As drummers we are always looking for new ways to support a song and create parts for the artists we work with. Sometimes a song needs atmospheric changes from the drums to accommodate harmonic and melodic developments and variations. Often, especially in singer/songwriter, contemporary Christian/gospel, and contemporary jazz/fusion we are directed to “float” or play “colors.” What this means, in technical terms, is to play light time and rhythms somewhat randomly, primarily on cymbals. Having a go-to technique when asked to “float” is good practice for all drummers at all levels. We explore this here in part one of our four-part series on changing the atmosphere of a song with the drum set.

Here’s my default “floating” technique.

Start with a basic eighth-note pattern on the ride cymbal with slightly accented downbeats (Ex. 1).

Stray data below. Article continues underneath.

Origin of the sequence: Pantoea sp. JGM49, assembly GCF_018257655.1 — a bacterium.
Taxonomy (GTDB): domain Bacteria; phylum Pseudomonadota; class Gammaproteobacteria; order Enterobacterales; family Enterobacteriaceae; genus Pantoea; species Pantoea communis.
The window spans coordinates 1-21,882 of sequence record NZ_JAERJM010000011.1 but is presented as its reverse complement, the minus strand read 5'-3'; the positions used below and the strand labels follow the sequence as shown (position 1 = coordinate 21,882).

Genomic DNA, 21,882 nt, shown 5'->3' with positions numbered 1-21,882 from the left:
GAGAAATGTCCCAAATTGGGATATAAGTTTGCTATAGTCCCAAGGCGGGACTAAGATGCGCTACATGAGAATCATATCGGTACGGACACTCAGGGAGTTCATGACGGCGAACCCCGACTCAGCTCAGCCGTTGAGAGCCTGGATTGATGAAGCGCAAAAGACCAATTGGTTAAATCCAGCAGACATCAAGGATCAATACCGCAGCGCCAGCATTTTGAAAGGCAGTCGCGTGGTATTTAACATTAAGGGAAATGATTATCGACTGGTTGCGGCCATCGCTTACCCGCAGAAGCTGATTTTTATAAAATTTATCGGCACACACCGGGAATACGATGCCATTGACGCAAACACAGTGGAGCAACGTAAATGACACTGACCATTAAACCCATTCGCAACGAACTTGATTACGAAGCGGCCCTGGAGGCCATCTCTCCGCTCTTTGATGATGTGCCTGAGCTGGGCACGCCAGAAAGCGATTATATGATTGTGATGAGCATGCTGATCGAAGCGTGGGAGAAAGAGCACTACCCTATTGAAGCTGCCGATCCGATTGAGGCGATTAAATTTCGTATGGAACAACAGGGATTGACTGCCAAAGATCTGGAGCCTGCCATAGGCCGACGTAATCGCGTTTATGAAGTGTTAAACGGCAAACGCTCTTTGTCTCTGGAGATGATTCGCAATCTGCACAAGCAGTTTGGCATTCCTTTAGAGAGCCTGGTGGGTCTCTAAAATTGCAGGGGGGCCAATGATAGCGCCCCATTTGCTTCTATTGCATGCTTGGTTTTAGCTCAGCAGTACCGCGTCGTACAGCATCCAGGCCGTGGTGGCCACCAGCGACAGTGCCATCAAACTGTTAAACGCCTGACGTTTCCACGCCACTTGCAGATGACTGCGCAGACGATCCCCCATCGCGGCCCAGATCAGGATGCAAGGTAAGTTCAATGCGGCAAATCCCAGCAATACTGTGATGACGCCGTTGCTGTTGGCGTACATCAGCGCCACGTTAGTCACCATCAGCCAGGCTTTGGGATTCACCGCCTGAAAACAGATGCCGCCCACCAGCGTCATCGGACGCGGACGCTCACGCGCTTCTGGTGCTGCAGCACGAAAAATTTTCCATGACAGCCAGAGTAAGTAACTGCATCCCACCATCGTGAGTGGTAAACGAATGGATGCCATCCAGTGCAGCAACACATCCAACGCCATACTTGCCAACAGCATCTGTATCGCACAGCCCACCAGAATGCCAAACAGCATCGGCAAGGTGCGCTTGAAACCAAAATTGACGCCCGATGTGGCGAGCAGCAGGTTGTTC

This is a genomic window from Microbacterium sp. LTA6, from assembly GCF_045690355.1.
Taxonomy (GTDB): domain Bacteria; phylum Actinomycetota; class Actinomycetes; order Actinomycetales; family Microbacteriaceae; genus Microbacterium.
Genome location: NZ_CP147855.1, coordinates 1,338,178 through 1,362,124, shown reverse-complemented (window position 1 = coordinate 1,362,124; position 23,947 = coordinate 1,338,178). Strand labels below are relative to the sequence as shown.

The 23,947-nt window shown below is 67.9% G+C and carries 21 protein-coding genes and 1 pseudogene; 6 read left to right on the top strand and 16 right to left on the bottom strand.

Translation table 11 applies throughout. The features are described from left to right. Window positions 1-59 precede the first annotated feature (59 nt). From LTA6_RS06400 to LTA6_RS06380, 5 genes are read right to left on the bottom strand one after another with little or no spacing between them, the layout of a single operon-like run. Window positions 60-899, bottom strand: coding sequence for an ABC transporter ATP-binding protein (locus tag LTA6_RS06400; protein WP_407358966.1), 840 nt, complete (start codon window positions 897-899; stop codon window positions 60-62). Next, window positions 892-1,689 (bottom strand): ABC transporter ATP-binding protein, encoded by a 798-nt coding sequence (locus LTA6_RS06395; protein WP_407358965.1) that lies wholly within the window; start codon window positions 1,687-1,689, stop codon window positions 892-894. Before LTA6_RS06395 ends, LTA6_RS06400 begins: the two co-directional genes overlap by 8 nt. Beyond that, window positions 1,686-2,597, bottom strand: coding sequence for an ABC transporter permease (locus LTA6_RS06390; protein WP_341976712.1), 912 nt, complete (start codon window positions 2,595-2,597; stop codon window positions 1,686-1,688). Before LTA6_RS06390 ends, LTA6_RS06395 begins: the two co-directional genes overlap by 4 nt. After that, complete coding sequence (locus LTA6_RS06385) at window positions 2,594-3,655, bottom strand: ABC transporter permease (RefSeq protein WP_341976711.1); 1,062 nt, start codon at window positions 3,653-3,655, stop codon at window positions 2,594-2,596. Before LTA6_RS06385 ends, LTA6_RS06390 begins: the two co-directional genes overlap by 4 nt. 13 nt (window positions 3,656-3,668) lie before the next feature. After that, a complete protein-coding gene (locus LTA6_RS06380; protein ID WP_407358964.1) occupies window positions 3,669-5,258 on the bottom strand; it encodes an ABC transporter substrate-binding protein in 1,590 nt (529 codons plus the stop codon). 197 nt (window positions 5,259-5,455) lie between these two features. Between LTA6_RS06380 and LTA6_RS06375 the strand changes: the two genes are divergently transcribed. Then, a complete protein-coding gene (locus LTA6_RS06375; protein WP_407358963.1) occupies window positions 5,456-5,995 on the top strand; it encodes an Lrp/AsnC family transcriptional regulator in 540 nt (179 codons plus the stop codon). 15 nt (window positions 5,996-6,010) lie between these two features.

Ex. 1

Next, get the left hand involved by playing the e’s and ah’s with subtle accents on the ah of 1 and (Ex. 2), but avoid being too repetitive.

Ex. 2


Add 5-stroke rolls, diddles, and drags (Ex. 3).

Ex. 3

Splash the hi-hat on beats 2 and 4 (Ex. 4).

Ex. 4

Add the bass drum, lightly, on beats 2 and 4 (Ex. 5).

Ex. 5

Mix in, cymbal bells, subtle crashes, light toms. Most importantly, experiment in order to develop your own voice and go-to method when asked to “play colors” or “float.”

Stewart Jean is Program Chair for Drums at Musicians Institute in Hollywood, CA.